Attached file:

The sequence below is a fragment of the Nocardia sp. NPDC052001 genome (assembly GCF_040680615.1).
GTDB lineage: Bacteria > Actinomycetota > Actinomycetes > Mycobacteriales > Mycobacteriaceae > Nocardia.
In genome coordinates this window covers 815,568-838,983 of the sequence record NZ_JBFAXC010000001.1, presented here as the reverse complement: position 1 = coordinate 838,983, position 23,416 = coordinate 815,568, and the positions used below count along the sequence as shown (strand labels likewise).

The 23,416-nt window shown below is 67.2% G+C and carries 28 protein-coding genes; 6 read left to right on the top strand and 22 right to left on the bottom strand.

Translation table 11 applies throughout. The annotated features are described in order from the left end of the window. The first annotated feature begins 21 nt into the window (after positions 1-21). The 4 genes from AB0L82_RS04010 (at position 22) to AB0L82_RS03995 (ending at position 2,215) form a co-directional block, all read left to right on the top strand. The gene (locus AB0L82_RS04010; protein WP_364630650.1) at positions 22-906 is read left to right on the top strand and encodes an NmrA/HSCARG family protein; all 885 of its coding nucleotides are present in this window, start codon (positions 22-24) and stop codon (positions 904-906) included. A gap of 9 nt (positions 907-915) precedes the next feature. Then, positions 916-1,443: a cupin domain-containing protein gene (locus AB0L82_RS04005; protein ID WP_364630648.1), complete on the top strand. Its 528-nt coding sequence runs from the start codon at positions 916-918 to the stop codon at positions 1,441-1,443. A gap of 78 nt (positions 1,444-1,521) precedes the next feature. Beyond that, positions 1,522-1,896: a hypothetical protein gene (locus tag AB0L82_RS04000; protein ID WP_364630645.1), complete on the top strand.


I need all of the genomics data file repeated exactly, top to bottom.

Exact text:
The sequence below is a fragment of the Nocardia sp. NPDC052001 genome (assembly GCF_040680615.1).
GTDB lineage: Bacteria > Actinomycetota > Actinomycetes > Mycobacteriales > Mycobacteriaceae > Nocardia.
In genome coordinates this window covers 815,568-838,983 of the sequence record NZ_JBFAXC010000001.1, presented here as the reverse complement: position 1 = coordinate 838,983, position 23,416 = coordinate 815,568, and the positions used below count along the sequence as shown (strand labels likewise).

The 23,416-nt window shown below is 67.2% G+C and carries 28 protein-coding genes; 6 read left to right on the top strand and 22 right to left on the bottom strand.

Translation table 11 applies throughout. The annotated features are described in order from the left end of the window. The first annotated feature begins 21 nt into the window (after positions 1-21). The 4 genes from AB0L82_RS04010 (at position 22) to AB0L82_RS03995 (ending at position 2,215) form a co-directional block, all read left to right on the top strand. The gene (locus AB0L82_RS04010; protein WP_364630650.1) at positions 22-906 is read left to right on the top strand and encodes an NmrA/HSCARG family protein; all 885 of its coding nucleotides are present in this window, start codon (positions 22-24) and stop codon (positions 904-906) included. A gap of 9 nt (positions 907-915) precedes the next feature. Then, positions 916-1,443: a cupin domain-containing protein gene (locus AB0L82_RS04005; protein ID WP_364630648.1), complete on the top strand. Its 528-nt coding sequence runs from the start codon at positions 916-918 to the stop codon at positions 1,441-1,443. A gap of 78 nt (positions 1,444-1,521) precedes the next feature. Beyond that, positions 1,522-1,896: a hypothetical protein gene (locus tag AB0L82_RS04000; protein ID WP_364630645.1), complete on the top strand.